Obama gets help from Gipper

STUNG by criticism he is aloof and out of touch, Barack Obama has turned to the great communicator for inspiration.

He has used his Christmas holiday in Hawaii to read a biography of Ronald Reagan.

The icon of the Republicans and the Tea Party may seem an unusual choice of subject matter for the Democratic President, who spent the first day of 2011 with wife Michelle and daughters Malia and Sasha at Pyramid Rock, a secluded beach at Marine Corps Base Hawaii.

The first family then hit the tennis courts at Kailua Racquet Club, a private club near the neighbourhood where the Obamas are renting a luxurious ocean-front home.

Like Mr Obama, Reagan suffered a huge drop in popularity and heavy losses in mid-term elections, yet managed to bounce back to win a second term.

Reagan, like Mr Obama, endured what was until then the worst recession since the Great Depression of the 1930s and saw unemployment rise to more than 10 per cent.

Voter disenchantment led to a large swing to the Democrats in the 1982 mid-term elections.

As the economy recovered, however, he went on to trounce Walter Mondale, his Democratic challenger, in the 1984 presidential election, winning almost every state.

Mr Obama’s approval ratings, at 47 per cent according to last week’s Gallup poll, are nowhere near as low as Reagan’s, which fell to just 35 per cent at the beginning of 1983.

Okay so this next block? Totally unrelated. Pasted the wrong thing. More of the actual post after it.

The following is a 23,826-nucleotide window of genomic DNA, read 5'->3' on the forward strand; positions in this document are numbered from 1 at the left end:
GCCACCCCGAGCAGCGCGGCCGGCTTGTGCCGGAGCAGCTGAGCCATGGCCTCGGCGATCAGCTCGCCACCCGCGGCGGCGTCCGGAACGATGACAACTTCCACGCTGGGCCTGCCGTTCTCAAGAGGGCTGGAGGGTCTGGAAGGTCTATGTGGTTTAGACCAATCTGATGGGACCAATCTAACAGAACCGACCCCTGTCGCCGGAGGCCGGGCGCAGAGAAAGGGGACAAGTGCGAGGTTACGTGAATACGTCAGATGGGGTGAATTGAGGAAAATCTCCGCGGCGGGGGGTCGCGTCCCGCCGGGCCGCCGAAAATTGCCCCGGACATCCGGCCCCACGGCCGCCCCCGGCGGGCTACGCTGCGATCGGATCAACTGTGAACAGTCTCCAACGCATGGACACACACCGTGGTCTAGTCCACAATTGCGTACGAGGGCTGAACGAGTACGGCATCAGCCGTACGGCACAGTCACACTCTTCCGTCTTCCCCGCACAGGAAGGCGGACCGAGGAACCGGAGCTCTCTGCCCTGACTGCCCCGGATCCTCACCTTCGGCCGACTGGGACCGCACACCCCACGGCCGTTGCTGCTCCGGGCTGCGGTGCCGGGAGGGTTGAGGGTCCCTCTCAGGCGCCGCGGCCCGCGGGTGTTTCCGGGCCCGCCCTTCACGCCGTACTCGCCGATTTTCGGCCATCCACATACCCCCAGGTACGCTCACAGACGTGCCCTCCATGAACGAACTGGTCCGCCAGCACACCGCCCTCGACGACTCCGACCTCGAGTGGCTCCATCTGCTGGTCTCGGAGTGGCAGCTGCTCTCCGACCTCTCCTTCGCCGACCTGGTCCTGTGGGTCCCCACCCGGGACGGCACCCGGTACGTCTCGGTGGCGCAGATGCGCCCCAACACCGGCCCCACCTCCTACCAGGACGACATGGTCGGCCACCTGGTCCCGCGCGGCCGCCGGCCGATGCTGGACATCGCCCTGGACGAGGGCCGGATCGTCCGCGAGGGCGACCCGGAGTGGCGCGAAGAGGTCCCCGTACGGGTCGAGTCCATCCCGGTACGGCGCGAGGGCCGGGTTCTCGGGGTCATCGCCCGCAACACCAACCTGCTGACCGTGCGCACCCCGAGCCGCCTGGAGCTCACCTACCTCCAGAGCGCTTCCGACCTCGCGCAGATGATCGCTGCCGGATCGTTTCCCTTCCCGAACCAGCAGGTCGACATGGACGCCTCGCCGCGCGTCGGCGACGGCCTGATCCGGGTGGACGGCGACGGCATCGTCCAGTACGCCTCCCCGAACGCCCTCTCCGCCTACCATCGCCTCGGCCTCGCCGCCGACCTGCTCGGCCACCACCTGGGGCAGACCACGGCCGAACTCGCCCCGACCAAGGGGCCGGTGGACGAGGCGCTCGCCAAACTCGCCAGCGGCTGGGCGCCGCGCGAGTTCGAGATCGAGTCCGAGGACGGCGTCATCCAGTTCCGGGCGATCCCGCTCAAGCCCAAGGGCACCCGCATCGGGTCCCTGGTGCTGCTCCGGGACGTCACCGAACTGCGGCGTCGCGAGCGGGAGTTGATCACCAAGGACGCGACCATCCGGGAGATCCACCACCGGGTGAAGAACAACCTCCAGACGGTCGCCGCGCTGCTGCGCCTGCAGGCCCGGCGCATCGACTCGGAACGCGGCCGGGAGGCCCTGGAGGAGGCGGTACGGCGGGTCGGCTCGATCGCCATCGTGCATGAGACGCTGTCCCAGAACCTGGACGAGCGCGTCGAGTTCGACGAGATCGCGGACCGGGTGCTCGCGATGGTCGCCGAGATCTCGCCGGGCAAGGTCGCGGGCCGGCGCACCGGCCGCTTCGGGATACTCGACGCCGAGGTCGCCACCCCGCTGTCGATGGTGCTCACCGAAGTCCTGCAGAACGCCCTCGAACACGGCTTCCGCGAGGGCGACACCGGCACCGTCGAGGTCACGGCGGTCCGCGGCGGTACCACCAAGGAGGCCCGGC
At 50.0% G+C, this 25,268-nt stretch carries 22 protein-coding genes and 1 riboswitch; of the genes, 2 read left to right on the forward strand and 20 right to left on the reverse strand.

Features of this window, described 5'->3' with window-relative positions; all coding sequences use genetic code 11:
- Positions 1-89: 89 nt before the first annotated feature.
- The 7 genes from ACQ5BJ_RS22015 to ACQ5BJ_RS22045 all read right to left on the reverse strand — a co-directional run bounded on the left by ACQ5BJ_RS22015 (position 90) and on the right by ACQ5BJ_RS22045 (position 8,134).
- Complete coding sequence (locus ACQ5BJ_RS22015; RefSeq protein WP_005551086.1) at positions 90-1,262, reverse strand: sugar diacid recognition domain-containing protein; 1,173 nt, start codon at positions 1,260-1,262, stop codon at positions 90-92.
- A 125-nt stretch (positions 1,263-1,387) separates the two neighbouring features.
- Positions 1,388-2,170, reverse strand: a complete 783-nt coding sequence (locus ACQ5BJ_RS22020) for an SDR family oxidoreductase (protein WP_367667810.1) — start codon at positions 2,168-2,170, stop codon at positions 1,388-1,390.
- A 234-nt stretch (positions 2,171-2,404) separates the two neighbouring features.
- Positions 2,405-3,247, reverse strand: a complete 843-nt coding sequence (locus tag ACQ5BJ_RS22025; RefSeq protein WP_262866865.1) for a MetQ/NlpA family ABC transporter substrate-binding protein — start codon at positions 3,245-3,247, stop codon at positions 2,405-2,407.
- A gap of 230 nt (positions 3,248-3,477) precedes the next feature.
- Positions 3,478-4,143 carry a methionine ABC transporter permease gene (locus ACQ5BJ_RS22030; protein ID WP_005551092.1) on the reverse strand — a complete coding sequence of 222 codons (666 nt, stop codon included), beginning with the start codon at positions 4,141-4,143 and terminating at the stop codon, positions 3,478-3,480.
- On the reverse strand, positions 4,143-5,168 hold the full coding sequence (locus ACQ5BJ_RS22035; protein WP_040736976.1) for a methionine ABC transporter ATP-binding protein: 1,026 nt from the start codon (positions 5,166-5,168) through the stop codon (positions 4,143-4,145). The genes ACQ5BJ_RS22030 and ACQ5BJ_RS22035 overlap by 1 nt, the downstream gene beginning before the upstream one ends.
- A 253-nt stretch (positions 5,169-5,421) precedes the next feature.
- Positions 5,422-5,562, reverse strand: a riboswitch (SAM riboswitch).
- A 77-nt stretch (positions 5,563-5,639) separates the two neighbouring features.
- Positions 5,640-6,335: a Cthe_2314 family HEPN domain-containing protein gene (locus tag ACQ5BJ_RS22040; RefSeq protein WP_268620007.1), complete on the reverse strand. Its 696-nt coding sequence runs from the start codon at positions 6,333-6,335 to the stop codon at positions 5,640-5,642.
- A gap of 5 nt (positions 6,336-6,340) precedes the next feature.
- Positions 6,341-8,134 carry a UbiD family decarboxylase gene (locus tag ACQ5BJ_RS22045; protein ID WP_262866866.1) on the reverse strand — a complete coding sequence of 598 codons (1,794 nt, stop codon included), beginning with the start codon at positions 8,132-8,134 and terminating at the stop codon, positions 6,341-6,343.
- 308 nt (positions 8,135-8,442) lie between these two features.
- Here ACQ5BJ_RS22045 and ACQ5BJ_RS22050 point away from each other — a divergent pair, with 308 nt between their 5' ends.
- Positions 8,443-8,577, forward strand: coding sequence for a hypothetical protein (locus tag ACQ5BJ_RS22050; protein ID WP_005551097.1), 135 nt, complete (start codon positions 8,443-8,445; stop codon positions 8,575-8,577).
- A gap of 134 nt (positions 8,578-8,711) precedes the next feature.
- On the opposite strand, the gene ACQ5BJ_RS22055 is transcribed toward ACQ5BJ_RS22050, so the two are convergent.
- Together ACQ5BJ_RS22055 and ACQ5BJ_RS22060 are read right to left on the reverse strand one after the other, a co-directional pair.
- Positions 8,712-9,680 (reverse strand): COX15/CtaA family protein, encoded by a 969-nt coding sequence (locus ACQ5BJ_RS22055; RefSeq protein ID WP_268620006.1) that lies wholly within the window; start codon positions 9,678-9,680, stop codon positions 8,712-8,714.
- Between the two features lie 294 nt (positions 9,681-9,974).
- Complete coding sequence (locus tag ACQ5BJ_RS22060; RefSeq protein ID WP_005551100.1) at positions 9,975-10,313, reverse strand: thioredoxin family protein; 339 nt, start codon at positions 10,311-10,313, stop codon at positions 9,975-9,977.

Mr Obama, a former law professor who is regarded as distant even by his own staff, is studying how the Hollywood actor achieved his remarkable comeback.

White House spokesman Robert Gibbs revealed the President’s holiday reading included Lou Cannon’s account of Reagan’s administration, President Reagan: The Role of a Lifetime.

“Like Obama, Reagan greatly valued his privacy and was not naturally gregarious,” noted Bradley Bloch on The Huffington Post, adding Reagan was a master of “the personal relationship”.

“Reagan knew that at the end of the day politics — even (and perhaps especially) at the global level — is ultimately about people,” Bloch wrote. “As Obama looks to get his groove back, Reagan may be his most accessible role model.”

Perhaps inspired by “the Gipper” — Reagan’s nickname from one of his film roles — Mr Obama is expected to return to Washington tomorrow to start the second half of his presidency with renewed vigour.

Apart from the political biography, he has been reading Our Kind of Traitor, John le Carre’s latest spy thriller, and The Thousand Autumns of Jacob de Zoet, by the British author David Mitchell.

But golf has dominated the 10-day holiday. “His swing looks a lot better this year,” said Mark Sousa, the golf professional at the Mid Pacific country club in Kailua, where Mr Obama played several rounds with old friends from Hawaii.

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